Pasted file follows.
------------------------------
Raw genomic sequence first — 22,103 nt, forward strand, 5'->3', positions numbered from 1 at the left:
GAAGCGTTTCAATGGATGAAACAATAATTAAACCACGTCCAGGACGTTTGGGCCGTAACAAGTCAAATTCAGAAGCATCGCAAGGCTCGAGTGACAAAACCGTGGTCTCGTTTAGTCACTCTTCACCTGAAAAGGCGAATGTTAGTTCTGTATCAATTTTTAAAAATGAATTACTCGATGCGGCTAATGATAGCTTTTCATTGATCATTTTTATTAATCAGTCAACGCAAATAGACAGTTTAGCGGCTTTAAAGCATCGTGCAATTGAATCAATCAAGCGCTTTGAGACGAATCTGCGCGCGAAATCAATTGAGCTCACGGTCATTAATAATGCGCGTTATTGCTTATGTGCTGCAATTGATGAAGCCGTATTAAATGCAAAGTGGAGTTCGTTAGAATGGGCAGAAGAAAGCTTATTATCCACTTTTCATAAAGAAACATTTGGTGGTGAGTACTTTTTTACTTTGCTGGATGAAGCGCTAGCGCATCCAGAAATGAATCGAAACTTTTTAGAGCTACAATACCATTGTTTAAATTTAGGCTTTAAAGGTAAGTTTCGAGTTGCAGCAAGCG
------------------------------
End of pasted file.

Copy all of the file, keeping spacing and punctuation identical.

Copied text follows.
Raw genomic sequence first — 22,103 nt, forward strand, 5'->3', positions numbered from 1 at the left:
GAAGCGTTTCAATGGATGAAACAATAATTAAACCACGTCCAGGACGTTTGGGCCGTAACAAGTCAAATTCAGAAGCATCGCAAGGCTCGAGTGACAAAACCGTGGTCTCGTTTAGTCACTCTTCACCTGAAAAGGCGAATGTTAGTTCTGTATCAATTTTTAAAAATGAATTACTCGATGCGGCTAATGATAGCTTTTCATTGATCATTTTTATTAATCAGTCAACGCAAATAGACAGTTTAGCGGCTTTAAAGCATCGTGCAATTGAATCAATCAAGCGCTTTGAGACGAATCTGCGCGCGAAATCAATTGAGCTCACGGTCATTAATAATGCGCGTTATTGCTTATGTGCTGCAATTGATGAAGCCGTATTAAATGCAAAGTGGAGTTCGTTAGAATGGGCAGAAGAAAGCTTATTATCCACTTTTCATAAAGAAACATTTGGTGGTGAGTACTTTTTTACTTTGCTGGATGAAGCGCTAGCGCATCCAGAAATGAATCGAAACTTTTTAGAGCTACAATACCATTGTTTAAATTTAGGCTTTAAAGGTAAGTTTCGAGTTGCAGCAAGCG